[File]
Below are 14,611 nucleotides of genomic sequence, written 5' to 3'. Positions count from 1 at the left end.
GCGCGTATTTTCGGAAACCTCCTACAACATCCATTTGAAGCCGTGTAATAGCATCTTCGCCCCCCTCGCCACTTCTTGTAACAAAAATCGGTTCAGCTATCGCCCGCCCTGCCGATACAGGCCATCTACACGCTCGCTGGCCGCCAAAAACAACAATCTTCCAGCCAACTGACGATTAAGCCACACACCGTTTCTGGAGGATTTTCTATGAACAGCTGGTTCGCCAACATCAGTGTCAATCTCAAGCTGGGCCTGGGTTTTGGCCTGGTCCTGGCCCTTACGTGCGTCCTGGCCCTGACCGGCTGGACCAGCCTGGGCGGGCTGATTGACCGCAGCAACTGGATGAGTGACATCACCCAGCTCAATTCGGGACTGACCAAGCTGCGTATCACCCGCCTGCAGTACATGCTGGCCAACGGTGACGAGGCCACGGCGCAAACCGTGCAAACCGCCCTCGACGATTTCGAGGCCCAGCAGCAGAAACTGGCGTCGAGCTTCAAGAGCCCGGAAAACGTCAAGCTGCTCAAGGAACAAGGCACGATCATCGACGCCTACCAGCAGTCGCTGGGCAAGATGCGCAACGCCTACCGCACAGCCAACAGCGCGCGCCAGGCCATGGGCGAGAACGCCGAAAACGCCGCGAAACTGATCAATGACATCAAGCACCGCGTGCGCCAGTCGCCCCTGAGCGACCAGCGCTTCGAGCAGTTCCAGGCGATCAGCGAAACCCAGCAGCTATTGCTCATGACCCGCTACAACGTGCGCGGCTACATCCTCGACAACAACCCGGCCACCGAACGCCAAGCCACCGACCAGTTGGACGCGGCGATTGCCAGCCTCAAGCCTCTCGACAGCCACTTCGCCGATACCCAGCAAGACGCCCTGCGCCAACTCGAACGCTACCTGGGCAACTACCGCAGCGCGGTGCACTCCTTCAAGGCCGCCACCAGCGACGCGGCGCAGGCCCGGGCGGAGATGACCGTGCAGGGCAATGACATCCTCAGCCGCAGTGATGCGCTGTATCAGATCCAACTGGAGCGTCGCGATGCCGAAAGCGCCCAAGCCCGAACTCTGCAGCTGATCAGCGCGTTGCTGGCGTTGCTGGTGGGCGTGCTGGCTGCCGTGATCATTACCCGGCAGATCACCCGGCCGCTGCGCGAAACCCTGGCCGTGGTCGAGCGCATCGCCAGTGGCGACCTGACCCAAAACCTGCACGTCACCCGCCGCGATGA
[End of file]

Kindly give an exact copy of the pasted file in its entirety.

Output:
Below are 14,611 nucleotides of genomic sequence, written 5' to 3'. Positions count from 1 at the left end.
GCGCGTATTTTCGGAAACCTCCTACAACATCCATTTGAAGCCGTGTAATAGCATCTTCGCCCCCCTCGCCACTTCTTGTAACAAAAATCGGTTCAGCTATCGCCCGCCCTGCCGATACAGGCCATCTACACGCTCGCTGGCCGCCAAAAACAACAATCTTCCAGCCAACTGACGATTAAGCCACACACCGTTTCTGGAGGATTTTCTATGAACAGCTGGTTCGCCAACATCAGTGTCAATCTCAAGCTGGGCCTGGGTTTTGGCCTGGTCCTGGCCCTTACGTGCGTCCTGGCCCTGACCGGCTGGACCAGCCTGGGCGGGCTGATTGACCGCAGCAACTGGATGAGTGACATCACCCAGCTCAATTCGGGACTGACCAAGCTGCGTATCACCCGCCTGCAGTACATGCTGGCCAACGGTGACGAGGCCACGGCGCAAACCGTGCAAACCGCCCTCGACGATTTCGAGGCCCAGCAGCAGAAACTGGCGTCGAGCTTCAAGAGCCCGGAAAACGTCAAGCTGCTCAAGGAACAAGGCACGATCATCGACGCCTACCAGCAGTCGCTGGGCAAGATGCGCAACGCCTACCGCACAGCCAACAGCGCGCGCCAGGCCATGGGCGAGAACGCCGAAAACGCCGCGAAACTGATCAATGACATCAAGCACCGCGTGCGCCAGTCGCCCCTGAGCGACCAGCGCTTCGAGCAGTTCCAGGCGATCAGCGAAACCCAGCAGCTATTGCTCATGACCCGCTACAACGTGCGCGGCTACATCCTCGACAACAACCCGGCCACCGAACGCCAAGCCACCGACCAGTTGGACGCGGCGATTGCCAGCCTCAAGCCTCTCGACAGCCACTTCGCCGATACCCAGCAAGACGCCCTGCGCCAACTCGAACGCTACCTGGGCAACTACCGCAGCGCGGTGCACTCCTTCAAGGCCGCCACCAGCGACGCGGCGCAGGCCCGGGCGGAGATGACCGTGCAGGGCAATGACATCCTCAGCCGCAGTGATGCGCTGTATCAGATCCAACTGGAGCGTCGCGATGCCGAAAGCGCCCAAGCCCGAACTCTGCAGCTGATCAGCGCGTTGCTGGCGTTGCTGGTGGGCGTGCTGGCTGCCGTGATCATTACCCGGCAGATCACCCGGCCGCTGCGCGAAACCCTGGCCGTGGTCGAGCGCATCGCCAGTGGCGACCTGACCCAAAACCTGCACGTCACCCGCCGCGATGA